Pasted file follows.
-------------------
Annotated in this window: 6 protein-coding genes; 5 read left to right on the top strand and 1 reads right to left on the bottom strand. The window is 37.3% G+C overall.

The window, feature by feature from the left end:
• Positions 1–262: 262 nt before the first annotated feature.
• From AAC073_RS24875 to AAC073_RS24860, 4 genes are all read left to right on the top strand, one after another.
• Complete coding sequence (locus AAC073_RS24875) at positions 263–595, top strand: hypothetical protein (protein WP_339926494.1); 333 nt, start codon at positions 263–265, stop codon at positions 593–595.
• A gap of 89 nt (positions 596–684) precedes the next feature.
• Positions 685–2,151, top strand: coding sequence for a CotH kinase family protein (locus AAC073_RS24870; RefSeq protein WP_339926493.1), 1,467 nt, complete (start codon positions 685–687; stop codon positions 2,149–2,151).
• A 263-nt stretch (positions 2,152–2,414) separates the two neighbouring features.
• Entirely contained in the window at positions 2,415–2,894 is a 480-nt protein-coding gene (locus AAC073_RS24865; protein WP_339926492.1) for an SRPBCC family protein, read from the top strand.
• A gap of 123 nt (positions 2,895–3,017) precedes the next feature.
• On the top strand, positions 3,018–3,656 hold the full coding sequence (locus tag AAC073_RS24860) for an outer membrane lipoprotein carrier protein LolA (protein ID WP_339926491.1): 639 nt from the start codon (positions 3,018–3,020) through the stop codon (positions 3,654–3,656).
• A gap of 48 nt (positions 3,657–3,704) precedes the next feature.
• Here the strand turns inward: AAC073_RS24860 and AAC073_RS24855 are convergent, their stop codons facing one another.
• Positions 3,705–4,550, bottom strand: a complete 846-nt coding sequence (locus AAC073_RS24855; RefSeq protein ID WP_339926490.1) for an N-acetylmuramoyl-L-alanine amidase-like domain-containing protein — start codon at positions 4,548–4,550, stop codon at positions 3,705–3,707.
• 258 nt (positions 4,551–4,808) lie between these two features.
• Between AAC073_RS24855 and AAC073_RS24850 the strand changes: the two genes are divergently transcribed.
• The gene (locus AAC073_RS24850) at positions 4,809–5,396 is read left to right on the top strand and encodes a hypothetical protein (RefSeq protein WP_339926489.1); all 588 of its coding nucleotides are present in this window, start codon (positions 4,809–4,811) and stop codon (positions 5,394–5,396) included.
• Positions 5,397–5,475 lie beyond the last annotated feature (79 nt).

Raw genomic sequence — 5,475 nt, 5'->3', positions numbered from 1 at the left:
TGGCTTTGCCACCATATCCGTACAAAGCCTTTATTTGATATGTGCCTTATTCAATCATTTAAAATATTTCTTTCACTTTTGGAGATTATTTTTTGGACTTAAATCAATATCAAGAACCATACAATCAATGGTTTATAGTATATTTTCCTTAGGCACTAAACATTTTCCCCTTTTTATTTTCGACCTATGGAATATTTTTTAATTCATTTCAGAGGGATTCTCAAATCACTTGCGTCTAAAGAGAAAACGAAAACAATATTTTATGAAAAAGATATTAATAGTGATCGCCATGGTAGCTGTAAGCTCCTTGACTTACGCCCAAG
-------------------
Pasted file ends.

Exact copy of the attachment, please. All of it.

Annotated in this window: 6 protein-coding genes; 5 read left to right on the top strand and 1 reads right to left on the bottom strand. The window is 37.3% G+C overall.

The window, feature by feature from the left end:
• Positions 1–262: 262 nt before the first annotated feature.
• From AAC073_RS24875 to AAC073_RS24860, 4 genes are all read left to right on the top strand, one after another.
• Complete coding sequence (locus AAC073_RS24875) at positions 263–595, top strand: hypothetical protein (protein WP_339926494.1); 333 nt, start codon at positions 263–265, stop codon at positions 593–595.
• A gap of 89 nt (positions 596–684) precedes the next feature.
• Positions 685–2,151, top strand: coding sequence for a CotH kinase family protein (locus AAC073_RS24870; RefSeq protein WP_339926493.1), 1,467 nt, complete (start codon positions 685–687; stop codon positions 2,149–2,151).
• A 263-nt stretch (positions 2,152–2,414) separates the two neighbouring features.
• Entirely contained in the window at positions 2,415–2,894 is a 480-nt protein-coding gene (locus AAC073_RS24865; protein WP_339926492.1) for an SRPBCC family protein, read from the top strand.
• A gap of 123 nt (positions 2,895–3,017) precedes the next feature.
• On the top strand, positions 3,018–3,656 hold the full coding sequence (locus tag AAC073_RS24860) for an outer membrane lipoprotein carrier protein LolA (protein ID WP_339926491.1): 639 nt from the start codon (positions 3,018–3,020) through the stop codon (positions 3,654–3,656).
• A gap of 48 nt (positions 3,657–3,704) precedes the next feature.
• Here the strand turns inward: AAC073_RS24860 and AAC073_RS24855 are convergent, their stop codons facing one another.
• Positions 3,705–4,550, bottom strand: a complete 846-nt coding sequence (locus AAC073_RS24855; RefSeq protein ID WP_339926490.1) for an N-acetylmuramoyl-L-alanine amidase-like domain-containing protein — start codon at positions 4,548–4,550, stop codon at positions 3,705–3,707.
• 258 nt (positions 4,551–4,808) lie between these two features.
• Between AAC073_RS24855 and AAC073_RS24850 the strand changes: the two genes are divergently transcribed.
• The gene (locus AAC073_RS24850) at positions 4,809–5,396 is read left to right on the top strand and encodes a hypothetical protein (RefSeq protein WP_339926489.1); all 588 of its coding nucleotides are present in this window, start codon (positions 4,809–4,811) and stop codon (positions 5,394–5,396) included.
• Positions 5,397–5,475 lie beyond the last annotated feature (79 nt).

Raw genomic sequence — 5,475 nt, 5'->3', positions numbered from 1 at the left:
TGGCTTTGCCACCATATCCGTACAAAGCCTTTATTTGATATGTGCCTTATTCAATCATTTAAAATATTTCTTTCACTTTTGGAGATTATTTTTTGGACTTAAATCAATATCAAGAACCATACAATCAATGGTTTATAGTATATTTTCCTTAGGCACTAAACATTTTCCCCTTTTTATTTTCGACCTATGGAATATTTTTTAATTCATTTCAGAGGGATTCTCAAATCACTTGCGTCTAAAGAGAAAACGAAAACAATATTTTATGAAAAAGATATTAATAGTGATCGCCATGGTAGCTGTAAGCTCCTTGACTTACGCCCAAG